where P 2 ( z ) is the probability of exceeding z in two successive time periods and can be determined by constructing the histograms based on two-6 min intervals. The ultimate goal of the JPM is to determine the annual joint probability of exceedance and return period in years. Thus, the relationship between the annual joint probability of exceedance and the 6 min joint probability of exceedance needs to be established. If p γ ( z ) is defined as the annual joint probability of exceedance, p γ ( z ) can be described as a function of p 1 ( z ) [29]:
p γ ( z ) = 1 exp [ 87 , 660 p 1 ( z ) α ]
where α = 1 for independent 6 min sea level and α = ( 1 P 2 ( z ) P 1 ( z ) ) for dependent 6 min sea levels. Tawn and Vassie [30] found that the assumption might be false but led only to a small overestimation of return levels. In other words, the short-term intervals of water levels may not be fully independent, as assumed in the joint probability method, but extreme levels may be only weakly dependent. Pugh and Vassie [29] also indicate that the adjustment for correlation ( 1 P 2 ( z ) P 1 ( z ) ) is so small compared with the uncertainties from other causes that in view of the accuracy required in practice, it is not required.
The JPM application is valid under a few assumptions. Except in shallow water where there is a significant tide and storm surge interaction, the assumption of the independent relationship between tides and storm surges is usually true [30]. In order to satisfy this assumption, Pugh and Vassie [29] suggested finding the storm surge distributions for each interval of tides, which increases the computation time, and is not applicable in the cases with more than two dependent variables. The other assumption is that the density function of storm surges over a given period should represent the probability density function for all of the storm surges. This is the key to the stability of the JPM and must hold if the tidal and storm surge probabilities are to be combined to calculate the probabilities of total sea levels as described by Equation (11) [29,41].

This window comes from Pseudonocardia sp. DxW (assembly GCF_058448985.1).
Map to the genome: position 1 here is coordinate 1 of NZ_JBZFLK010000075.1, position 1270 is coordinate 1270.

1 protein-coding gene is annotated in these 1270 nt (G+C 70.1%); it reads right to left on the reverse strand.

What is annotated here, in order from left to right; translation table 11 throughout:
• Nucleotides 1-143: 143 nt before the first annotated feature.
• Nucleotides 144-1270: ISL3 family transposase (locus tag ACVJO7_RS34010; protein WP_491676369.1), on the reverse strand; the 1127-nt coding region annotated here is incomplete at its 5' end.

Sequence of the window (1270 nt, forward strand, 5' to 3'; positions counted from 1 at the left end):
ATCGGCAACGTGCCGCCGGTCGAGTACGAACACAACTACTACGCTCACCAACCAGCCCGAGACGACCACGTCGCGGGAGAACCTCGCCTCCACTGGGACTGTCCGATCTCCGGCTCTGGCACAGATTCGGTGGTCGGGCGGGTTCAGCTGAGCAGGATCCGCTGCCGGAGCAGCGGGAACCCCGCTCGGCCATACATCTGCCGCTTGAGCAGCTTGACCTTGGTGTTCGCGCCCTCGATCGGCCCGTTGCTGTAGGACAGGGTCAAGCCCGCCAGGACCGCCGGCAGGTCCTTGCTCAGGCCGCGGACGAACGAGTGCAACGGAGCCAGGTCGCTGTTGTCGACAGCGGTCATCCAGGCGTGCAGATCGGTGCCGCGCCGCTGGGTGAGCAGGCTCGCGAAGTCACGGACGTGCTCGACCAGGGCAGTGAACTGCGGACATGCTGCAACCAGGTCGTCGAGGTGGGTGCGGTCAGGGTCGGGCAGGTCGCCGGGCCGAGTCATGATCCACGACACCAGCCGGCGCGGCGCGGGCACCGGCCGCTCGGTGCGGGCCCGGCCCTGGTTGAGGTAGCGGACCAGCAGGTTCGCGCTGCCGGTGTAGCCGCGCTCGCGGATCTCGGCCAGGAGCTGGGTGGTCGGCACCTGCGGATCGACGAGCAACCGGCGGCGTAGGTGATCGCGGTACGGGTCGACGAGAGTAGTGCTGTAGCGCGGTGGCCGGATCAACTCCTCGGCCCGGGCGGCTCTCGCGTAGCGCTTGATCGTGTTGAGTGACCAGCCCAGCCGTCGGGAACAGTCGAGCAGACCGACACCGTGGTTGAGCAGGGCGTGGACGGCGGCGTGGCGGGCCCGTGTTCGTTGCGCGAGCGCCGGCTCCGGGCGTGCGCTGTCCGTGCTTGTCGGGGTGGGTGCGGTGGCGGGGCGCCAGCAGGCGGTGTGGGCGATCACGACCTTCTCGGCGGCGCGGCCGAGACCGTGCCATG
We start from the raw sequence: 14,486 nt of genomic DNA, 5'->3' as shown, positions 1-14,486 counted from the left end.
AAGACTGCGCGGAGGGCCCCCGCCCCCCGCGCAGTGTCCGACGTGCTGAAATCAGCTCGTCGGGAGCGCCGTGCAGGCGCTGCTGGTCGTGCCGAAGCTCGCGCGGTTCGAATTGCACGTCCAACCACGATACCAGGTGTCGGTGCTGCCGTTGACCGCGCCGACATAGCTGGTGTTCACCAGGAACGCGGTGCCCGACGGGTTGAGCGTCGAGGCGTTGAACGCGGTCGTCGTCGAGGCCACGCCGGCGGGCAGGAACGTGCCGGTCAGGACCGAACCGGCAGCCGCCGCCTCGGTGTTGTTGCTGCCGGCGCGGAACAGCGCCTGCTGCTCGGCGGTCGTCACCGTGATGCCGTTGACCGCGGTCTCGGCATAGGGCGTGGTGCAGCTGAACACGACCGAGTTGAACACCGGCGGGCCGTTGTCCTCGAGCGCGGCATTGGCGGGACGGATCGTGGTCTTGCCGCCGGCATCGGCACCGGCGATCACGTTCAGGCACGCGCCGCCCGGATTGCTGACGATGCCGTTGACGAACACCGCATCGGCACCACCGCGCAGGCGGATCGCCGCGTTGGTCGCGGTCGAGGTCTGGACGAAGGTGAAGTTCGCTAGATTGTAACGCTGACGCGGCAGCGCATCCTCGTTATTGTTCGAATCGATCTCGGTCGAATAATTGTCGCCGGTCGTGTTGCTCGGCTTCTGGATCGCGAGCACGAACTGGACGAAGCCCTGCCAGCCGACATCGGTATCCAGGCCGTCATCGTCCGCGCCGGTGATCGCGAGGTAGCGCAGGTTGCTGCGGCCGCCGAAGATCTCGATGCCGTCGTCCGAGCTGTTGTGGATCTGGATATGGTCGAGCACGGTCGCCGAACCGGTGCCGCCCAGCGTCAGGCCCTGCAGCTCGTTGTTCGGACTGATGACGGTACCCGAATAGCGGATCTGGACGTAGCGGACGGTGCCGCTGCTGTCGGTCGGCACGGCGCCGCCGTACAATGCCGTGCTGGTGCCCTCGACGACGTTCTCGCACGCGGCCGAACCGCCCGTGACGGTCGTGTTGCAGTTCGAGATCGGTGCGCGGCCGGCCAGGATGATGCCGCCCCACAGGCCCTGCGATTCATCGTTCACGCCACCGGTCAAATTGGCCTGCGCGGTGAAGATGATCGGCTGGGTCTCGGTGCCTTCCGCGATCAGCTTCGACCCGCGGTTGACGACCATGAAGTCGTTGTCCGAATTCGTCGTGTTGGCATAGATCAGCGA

4. Results and Analysis

4.1. Flood Risk Map

Several important regional factors that may result in the coastal inundation of Tainan city have been selected, including future sea level rise, vertical land motions, HAT, and the flood risk estimation. The water depths (or inundation height) along the coastline are estimated by the sea level data derived from satellite altimetry, uplift and subsidence rate from leveling and GPS, and tide height from the regional tidal model, respectively. The basic concept of generation of flooding area is using DEM and the predicted water depth in the future by the region growing algorithm. By subtracting the inundation height from the DEM, the DEM cells with negative elevation value represent the area that will be inundated in the future.
The coastal inundation situations in this study are as follows: (1) Sea level rise situation: The water depth in the future of the SLR situation is simulated by applying Equation (4), which combines the values of MSL at 2012, the discrepancy between two reference ellipsoids, and the amount of SLR in 100 years. Figure 7a presents the sea level at 2112, demonstrating that the long-term SLR over 100 years is higher at the Beimen coastline than in other regions. (2) VLM situation: In this situation, instead of predicting the future sea level along the coastline, the DEM at 2112 was generated by subtracting the VLM from the present DEMt(0). The VLMs are also derived from multiplying the annual subsidence rates in meters and 100-year predictions. So, the DEM at 2112 in response to vertical land motions can be expressed as:
D E M t ( x ) = D E M t ( 0 ) ( s × ( t x t 0 ) )
DEMt(x) is the DEM in reference year tx, DEMt(0) is the DEM in reference year t0, and “s” is the VLM trend in meters, and it is considered as constant in a grid but spatially different. We assume that the VLM is linear and computed using 50 GPS continuous stations and 510 precise leveling point data from 2000 to 2008.